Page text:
But Steiner’s novel is more philosophically significant than either of those films. Two issues in particular are left unresolved and forced onto the reader. The first is what to do with Hitler. What could you possibly do to one shrunken old man to get justice for the 75 million who died in that war, including six million Jews and millions of non-Jews murdered in the Holocaust? The commandos argue with each other, for a public trial with worldwide coverage; for execution on the spot; for sitting him on a mountain of barrels of explosive, with barrels leading off over the horizon, one for each of his victims, and lighting them at the far end so he has to watch his doom approach.

The second issue is that Steiner allows Hitler not only to speak but to mount a defense of himself, in which he blames the Jews for his ideas and claims Israel would not exist without him. His are the last words spoken in the novel. Some critics and scholars hated the book for those reasons.

The latest edition, from University of Chicago (where Steiner was an undergraduate), has a painting of Hitler on the cover, with his sour face and dark, worried eyes. The ears are attached weirdly to the head. Was the three pounds of tissue inside that skull really the cause of everything unleashed on humanity in that period? One of my grad students said once she wished there was a single figure in the slave trade to blame, in the way Hitler was blamed for the Holocaust and for ruining a certain view of Western European civilization. She knew it was not that simple, but it is tempting to wonder what might have happened without the little corporal’s rise to power. Steiner only intensifies uncertainties, which is why he deserves to last.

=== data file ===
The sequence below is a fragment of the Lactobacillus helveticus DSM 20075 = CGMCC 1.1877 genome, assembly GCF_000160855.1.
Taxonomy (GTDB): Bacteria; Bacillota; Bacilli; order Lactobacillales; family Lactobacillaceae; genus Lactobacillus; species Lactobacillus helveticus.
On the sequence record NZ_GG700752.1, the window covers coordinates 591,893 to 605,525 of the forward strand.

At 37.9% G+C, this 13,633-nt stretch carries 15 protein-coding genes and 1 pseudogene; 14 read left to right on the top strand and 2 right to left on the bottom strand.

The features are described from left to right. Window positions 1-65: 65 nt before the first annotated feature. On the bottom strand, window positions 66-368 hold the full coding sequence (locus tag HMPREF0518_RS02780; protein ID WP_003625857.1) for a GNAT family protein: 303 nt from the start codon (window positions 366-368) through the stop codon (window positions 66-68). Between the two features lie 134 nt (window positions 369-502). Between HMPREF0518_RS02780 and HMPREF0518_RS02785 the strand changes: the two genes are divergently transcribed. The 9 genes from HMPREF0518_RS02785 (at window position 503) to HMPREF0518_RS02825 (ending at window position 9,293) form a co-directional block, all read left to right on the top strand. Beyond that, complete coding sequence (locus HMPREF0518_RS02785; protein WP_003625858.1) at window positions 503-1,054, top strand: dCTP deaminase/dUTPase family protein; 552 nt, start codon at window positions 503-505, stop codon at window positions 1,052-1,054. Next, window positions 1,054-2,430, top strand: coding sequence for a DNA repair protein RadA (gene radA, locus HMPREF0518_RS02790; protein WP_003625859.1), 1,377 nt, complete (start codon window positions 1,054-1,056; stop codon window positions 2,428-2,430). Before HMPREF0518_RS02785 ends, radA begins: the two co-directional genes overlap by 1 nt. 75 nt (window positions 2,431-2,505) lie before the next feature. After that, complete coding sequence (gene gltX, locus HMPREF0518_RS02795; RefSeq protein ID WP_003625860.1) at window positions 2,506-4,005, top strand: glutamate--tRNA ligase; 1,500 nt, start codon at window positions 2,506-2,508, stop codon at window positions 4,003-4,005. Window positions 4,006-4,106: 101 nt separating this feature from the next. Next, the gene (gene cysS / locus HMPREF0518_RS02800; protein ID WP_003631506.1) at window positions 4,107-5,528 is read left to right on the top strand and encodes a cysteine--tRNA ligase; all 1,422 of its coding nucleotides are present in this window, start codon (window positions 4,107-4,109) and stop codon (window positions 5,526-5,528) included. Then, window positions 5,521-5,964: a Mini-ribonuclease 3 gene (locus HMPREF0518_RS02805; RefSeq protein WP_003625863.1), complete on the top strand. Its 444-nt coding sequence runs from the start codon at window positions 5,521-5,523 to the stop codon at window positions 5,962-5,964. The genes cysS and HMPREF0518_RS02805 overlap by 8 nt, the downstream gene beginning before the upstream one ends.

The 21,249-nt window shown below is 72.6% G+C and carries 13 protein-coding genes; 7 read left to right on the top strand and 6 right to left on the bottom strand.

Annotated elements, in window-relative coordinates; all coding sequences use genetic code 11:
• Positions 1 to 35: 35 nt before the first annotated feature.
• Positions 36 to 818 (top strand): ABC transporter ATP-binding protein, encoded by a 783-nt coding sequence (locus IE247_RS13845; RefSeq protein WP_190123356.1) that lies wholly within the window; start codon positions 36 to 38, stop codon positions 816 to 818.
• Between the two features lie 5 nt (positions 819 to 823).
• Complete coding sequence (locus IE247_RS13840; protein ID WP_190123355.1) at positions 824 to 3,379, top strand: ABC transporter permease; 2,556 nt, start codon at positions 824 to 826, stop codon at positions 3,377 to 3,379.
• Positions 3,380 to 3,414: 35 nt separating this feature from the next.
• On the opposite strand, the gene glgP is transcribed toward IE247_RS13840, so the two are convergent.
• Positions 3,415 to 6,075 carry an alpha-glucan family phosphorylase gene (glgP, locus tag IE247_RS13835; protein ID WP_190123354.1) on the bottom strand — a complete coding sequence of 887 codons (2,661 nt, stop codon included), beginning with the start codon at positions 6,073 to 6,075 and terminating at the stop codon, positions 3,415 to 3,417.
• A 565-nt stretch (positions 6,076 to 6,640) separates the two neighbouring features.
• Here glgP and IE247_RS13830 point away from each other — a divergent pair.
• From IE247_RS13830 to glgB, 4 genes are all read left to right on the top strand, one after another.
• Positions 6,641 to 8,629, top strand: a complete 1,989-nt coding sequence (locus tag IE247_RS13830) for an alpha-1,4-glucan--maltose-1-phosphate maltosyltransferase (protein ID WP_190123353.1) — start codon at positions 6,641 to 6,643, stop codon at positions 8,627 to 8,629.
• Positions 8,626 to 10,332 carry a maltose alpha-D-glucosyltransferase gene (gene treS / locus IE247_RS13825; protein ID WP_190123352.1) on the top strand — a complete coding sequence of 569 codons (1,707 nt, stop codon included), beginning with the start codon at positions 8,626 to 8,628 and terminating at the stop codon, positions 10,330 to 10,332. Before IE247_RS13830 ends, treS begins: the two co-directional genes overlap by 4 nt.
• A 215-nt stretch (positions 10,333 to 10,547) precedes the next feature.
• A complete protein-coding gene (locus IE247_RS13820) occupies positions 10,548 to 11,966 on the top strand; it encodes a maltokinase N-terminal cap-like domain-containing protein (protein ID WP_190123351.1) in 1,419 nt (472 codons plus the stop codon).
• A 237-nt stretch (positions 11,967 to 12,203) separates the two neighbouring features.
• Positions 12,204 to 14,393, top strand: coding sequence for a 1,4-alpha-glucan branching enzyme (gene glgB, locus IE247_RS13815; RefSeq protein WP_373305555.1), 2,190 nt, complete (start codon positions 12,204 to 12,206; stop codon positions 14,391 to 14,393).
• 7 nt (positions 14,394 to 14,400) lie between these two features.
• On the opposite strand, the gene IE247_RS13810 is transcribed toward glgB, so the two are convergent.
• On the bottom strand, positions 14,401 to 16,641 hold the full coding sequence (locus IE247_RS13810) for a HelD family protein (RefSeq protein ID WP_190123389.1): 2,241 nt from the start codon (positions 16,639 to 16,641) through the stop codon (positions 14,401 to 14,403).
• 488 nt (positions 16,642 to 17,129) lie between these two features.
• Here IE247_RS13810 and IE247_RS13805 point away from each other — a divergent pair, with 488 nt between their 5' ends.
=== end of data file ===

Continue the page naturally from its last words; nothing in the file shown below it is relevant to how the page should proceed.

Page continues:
He asked hard questions in his books: Does art do anything, even in terms of making us more human or humane? Is it elitist? Can we be truly literate, even in our own language, without learning others’ language systems? Does our barbarity spring, somehow, from our gift of words?

With Portage, the inquiries get pertinent quickly: What if a country loses its rule of law to demagoguery? Who is to blame? What if a mockery is made of our deepest beliefs, by using the very words and trials we defend them with? How might things be put right afterward? And if they cannot be put right, can remembrance at least prevent them from happening again?

John Griswold

John Griswold is a staff writer at The Common Reader. His most recent book is a collection of essays, The Age of Clear Profit: Essays on Home and the Narrow Road (UGA Press 2022). His previous collection was Pirates You Don’t Know, and Other Adventures in the Examined Life. He has also published a novel, A Democracy of Ghosts, and a narrative nonfiction book, Herrin: The Brief History of an Infamous American City. He was the founding Series Editor of Crux, a literary nonfiction book series at University of Georgia Press. His work has been included and listed as notable in Best American anthologies.